After a few films down the line, you can start directing, but right now, you are COVERING, trying to get the scene in a master, and then going in for close-ups. You are more technical than creative. You do want to get it done well, but you also want to get it done! Storyboarding is not a panacea but it helps you keep track of what shots are needed. HINT - Your AUDIO is more important than your video. If your video is lousy, a viewer might stay to the bitter end if the story is interesting, but if they can’t decipher what the actors are saying, the eject button gets pressed. We encountered a surprising lack of barking dogs and traffic noise while shooting our exteriors, so we were able to use most of the existing audio. Another hint: All professional films re-dub most all of their original sound, so the audio ambience matches cut to cut. Close your eyes and just listen to outside scenes of your favorite film. You can’t hear the shot changes and it SOUNDS LIKE A MOVIE. Example: In real life, I may not be able to hear you coming up the stairs, but if I see you climb stairs on screen, I better hear those steps.

Concerning VIDEO, the fact that your new miniDV camera can shoot in low light doesn’t mean anything. You still must paint the picture. It may not take many lights, but it does take lights. Key light, back light and fill light.

When editing, do not concentrate on just hooking the footage together; the footage has to match! How many of these video features have you seen where the actor sitting down is red, and the guy by the window is blue? Color correct, using a real monitor, not your computer screen.

I cannot stress the importance of using real actors. What a clever shortcut! Debbie and Trent were always prepared, even when I wasn’t. Conrad Brooks is used to adlibbing, but I insisted that in order for the comedy to work, there could be no improvisation. He never did the same lines the same way twice, so we kept the camera and audio running at all times which gave us enough elements to create a terrific performance. There were even a few instances where Conrad’s line rehearsal was funnier and more natural than a true take and those are in the final edit!

A mini-movie miracle occurred on an early morning exterior scene featuring Conrad, Mike Thomas and Nathan Sears. For the scene to play correctly, it had to be done in one master shot, with the lines delivered at exactly the right time. To be perfectly honest, I was resigned to just getting the scene, not getting the GREAT scene. On “action!” Conrad, Mike and Nathan rushed out of Dr. Horror’s office and huddle together against a railing. Every line, every reaction from Conrad was dead on. Perfect.

I was sure I missed something, so I decided to go for another take. It was a mirror image of the first one. Once again, Conrad could not have been better. One more for audio…”action!” Take three was the best of all. Trent, who was next to me the whole time whispered, “The legend is Conrad is great when you shoot him first thing in the morning.” Maybe it’s not that lofty a goal, but I am proud that Conrad is a true character actor in our production.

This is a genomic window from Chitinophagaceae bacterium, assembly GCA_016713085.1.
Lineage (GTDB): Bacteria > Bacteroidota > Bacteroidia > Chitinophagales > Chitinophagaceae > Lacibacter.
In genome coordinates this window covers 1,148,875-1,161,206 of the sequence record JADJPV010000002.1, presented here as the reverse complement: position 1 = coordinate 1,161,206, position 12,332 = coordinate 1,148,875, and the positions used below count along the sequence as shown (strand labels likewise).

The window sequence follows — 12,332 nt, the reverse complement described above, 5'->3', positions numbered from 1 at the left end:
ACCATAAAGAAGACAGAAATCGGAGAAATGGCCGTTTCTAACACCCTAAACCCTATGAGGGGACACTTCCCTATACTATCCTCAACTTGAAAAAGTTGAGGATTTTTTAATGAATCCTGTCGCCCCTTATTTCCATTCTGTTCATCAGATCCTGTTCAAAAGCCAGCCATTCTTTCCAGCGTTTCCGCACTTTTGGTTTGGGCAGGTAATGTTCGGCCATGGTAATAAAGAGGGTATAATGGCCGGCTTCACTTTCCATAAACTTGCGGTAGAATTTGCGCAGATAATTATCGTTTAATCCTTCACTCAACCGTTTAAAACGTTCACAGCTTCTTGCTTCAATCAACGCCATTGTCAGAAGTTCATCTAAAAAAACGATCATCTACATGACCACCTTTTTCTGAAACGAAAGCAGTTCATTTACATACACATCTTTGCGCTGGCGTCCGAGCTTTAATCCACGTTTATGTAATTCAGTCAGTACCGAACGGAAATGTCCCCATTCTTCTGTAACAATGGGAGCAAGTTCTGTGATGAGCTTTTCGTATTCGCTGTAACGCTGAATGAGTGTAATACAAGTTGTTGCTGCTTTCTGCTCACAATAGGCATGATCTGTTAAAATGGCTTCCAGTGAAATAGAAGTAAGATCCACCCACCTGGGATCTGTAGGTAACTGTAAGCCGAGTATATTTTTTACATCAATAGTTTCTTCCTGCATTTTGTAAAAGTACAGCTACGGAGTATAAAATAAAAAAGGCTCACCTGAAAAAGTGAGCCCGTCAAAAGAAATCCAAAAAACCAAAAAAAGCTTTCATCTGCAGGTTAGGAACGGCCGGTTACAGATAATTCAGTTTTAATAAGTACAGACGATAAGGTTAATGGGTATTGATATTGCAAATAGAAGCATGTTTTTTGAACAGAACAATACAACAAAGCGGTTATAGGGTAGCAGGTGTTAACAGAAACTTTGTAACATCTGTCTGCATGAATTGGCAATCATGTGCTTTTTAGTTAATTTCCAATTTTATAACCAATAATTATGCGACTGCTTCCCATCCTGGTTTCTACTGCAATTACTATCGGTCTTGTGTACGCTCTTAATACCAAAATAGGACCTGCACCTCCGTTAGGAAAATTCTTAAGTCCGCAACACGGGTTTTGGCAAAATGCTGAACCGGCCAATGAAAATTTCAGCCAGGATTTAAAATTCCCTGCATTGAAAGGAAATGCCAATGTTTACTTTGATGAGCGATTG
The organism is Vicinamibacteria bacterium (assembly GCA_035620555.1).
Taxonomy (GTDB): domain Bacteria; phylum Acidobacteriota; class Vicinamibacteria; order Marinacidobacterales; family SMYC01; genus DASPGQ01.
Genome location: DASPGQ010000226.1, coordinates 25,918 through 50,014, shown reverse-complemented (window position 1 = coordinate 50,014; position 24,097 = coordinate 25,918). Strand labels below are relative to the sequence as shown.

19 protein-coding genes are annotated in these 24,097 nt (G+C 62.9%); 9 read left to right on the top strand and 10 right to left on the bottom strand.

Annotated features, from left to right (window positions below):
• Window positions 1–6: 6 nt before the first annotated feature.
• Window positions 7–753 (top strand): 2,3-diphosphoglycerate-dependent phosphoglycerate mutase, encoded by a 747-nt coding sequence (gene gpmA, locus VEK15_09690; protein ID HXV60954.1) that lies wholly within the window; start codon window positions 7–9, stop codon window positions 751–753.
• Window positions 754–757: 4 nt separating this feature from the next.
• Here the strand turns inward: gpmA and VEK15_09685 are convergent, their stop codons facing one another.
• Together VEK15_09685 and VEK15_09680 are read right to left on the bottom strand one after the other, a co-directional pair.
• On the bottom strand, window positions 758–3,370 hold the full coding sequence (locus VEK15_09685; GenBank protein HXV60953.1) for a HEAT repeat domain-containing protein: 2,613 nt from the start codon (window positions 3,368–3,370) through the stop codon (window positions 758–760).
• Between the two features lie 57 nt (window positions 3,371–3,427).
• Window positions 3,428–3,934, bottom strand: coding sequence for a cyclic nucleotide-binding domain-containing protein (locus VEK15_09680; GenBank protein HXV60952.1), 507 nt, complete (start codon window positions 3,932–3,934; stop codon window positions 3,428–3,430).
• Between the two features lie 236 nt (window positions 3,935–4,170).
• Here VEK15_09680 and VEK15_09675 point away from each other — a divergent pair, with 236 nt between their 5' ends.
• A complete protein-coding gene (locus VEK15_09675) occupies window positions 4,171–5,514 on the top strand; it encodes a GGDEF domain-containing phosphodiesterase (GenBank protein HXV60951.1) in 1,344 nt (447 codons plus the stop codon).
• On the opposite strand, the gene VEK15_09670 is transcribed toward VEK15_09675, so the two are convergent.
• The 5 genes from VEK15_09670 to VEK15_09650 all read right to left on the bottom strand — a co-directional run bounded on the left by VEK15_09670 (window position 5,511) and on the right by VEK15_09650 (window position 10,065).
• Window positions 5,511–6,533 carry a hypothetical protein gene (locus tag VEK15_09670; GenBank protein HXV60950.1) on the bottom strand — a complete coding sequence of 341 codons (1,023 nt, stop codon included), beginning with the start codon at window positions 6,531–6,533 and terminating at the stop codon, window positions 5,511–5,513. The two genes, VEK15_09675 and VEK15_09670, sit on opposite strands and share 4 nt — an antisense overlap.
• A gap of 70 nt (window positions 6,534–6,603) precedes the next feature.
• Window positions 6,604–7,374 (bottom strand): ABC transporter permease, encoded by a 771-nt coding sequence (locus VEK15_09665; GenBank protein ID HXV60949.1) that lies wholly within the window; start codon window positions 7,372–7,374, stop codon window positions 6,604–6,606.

When we were close to wrapping principal photography at the lake, Debbie, out in a rowboat, yelled out an idea for a shot that could make the scene funnier. We all chuckled and I packed up the gear. A month later, realizing she was absolutely right, I drove out to the lake and shot the footage.


Of all the b-movie rules I’ve discovered, these were the most specific; The titles must be over black accompanied by synthesized instruments, and the end crawl should be loaded with a list of rock bands whose songs were needle-dropped throughout the film. The songs do not need to have any connection with the story or even be heard in the film’s soundtrack. There must, however, be this list at the end.

Of course we did the complete opposite for “Dr. Horror”. We open with cartoon credits and the Moscow Symphony Orchestra is one of the bands in the film. I’m not kidding. I’m also negotiating for permission to use some actual 1950’s recordings of some music used in classic horror/science-fiction films. Song writer Doug Scrivani produced a classic musical comedy sound for the Zacherley/Rochon musical segment.


About halfway through shooting, we felt it was time to show some assembled scenes of “Dr. Horror” to an audience. Michael R. Thomas, who plays Dr. Horror, was scheduled to attend Monster Bash 2002 in the guise of Ygor, a classic Universal horror film character. Since the Bash’s taste runs more toward classic horror than modern schlock, we figured this would be an ideal audience to judge whether our experiment had any merit at all. We assumed that the combination of werewolves, zombies and a starring role by the Bash’s own mascot would fit perfectly in the convention’s agenda and stated as much in my letter to the Bash’s head honcho Ron Adams. I was curious about what he thought of the screening copy I sent, but I never heard back from him. Though disappointed in the non-response (a common experience if you’re a producer), I still attended Monster Bash and had a fine time. On the last night, I found out the rest of the story third hand. It turns out that Ron didn’t focus on the werewolf, zombie or space alien footage, but on a navel. A bikinied woman (Barbara Joyce) appears for about 20 seconds in “Dr. Horror” and Ron figured this was not a presentation suitable for a family-oriented convention. Later, a fellow attendee expressed his regret that the footage was not presented since it would introduce the crowd to something new.